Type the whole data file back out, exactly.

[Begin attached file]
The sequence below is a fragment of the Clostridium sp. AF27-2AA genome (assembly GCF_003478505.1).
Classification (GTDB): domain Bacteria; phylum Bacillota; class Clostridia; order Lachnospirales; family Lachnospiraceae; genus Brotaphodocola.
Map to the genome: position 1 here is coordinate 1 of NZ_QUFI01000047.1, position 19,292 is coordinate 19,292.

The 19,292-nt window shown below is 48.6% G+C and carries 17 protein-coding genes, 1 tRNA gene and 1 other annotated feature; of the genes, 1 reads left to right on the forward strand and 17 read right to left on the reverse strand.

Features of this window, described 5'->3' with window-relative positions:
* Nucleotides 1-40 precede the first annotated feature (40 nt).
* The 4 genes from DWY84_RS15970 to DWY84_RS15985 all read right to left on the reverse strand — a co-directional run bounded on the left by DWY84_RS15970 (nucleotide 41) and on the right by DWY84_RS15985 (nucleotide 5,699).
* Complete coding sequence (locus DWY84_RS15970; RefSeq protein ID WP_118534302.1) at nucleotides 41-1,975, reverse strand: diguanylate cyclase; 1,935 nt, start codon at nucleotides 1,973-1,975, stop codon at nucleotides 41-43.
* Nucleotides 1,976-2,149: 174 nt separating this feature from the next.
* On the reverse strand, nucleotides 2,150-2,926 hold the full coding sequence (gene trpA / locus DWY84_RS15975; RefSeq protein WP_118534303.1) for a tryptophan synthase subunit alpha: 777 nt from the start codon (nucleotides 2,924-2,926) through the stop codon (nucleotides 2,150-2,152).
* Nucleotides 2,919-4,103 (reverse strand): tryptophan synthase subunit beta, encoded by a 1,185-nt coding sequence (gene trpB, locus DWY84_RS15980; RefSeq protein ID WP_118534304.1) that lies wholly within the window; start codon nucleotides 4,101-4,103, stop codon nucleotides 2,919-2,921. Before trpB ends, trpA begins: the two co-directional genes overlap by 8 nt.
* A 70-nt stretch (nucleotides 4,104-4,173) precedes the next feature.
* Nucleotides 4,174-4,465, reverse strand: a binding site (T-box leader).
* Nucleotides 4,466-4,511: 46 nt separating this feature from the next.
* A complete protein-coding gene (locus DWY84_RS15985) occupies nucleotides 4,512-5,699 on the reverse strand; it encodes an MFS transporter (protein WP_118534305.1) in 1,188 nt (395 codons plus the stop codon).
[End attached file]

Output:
The sequence below is a fragment of the Clostridium sp. AF27-2AA genome (assembly GCF_003478505.1).
Classification (GTDB): domain Bacteria; phylum Bacillota; class Clostridia; order Lachnospirales; family Lachnospiraceae; genus Brotaphodocola.
Map to the genome: position 1 here is coordinate 1 of NZ_QUFI01000047.1, position 19,292 is coordinate 19,292.

The 19,292-nt window shown below is 48.6% G+C and carries 17 protein-coding genes, 1 tRNA gene and 1 other annotated feature; of the genes, 1 reads left to right on the forward strand and 17 read right to left on the reverse strand.

Features of this window, described 5'->3' with window-relative positions:
* Nucleotides 1-40 precede the first annotated feature (40 nt).
* The 4 genes from DWY84_RS15970 to DWY84_RS15985 all read right to left on the reverse strand — a co-directional run bounded on the left by DWY84_RS15970 (nucleotide 41) and on the right by DWY84_RS15985 (nucleotide 5,699).
* Complete coding sequence (locus DWY84_RS15970; RefSeq protein ID WP_118534302.1) at nucleotides 41-1,975, reverse strand: diguanylate cyclase; 1,935 nt, start codon at nucleotides 1,973-1,975, stop codon at nucleotides 41-43.
* Nucleotides 1,976-2,149: 174 nt separating this feature from the next.
* On the reverse strand, nucleotides 2,150-2,926 hold the full coding sequence (gene trpA / locus DWY84_RS15975; RefSeq protein WP_118534303.1) for a tryptophan synthase subunit alpha: 777 nt from the start codon (nucleotides 2,924-2,926) through the stop codon (nucleotides 2,150-2,152).
* Nucleotides 2,919-4,103 (reverse strand): tryptophan synthase subunit beta, encoded by a 1,185-nt coding sequence (gene trpB, locus DWY84_RS15980; RefSeq protein ID WP_118534304.1) that lies wholly within the window; start codon nucleotides 4,101-4,103, stop codon nucleotides 2,919-2,921. Before trpB ends, trpA begins: the two co-directional genes overlap by 8 nt.
* A 70-nt stretch (nucleotides 4,104-4,173) precedes the next feature.
* Nucleotides 4,174-4,465, reverse strand: a binding site (T-box leader).
* Nucleotides 4,466-4,511: 46 nt separating this feature from the next.
* A complete protein-coding gene (locus DWY84_RS15985) occupies nucleotides 4,512-5,699 on the reverse strand; it encodes an MFS transporter (protein WP_118534305.1) in 1,188 nt (395 codons plus the stop codon).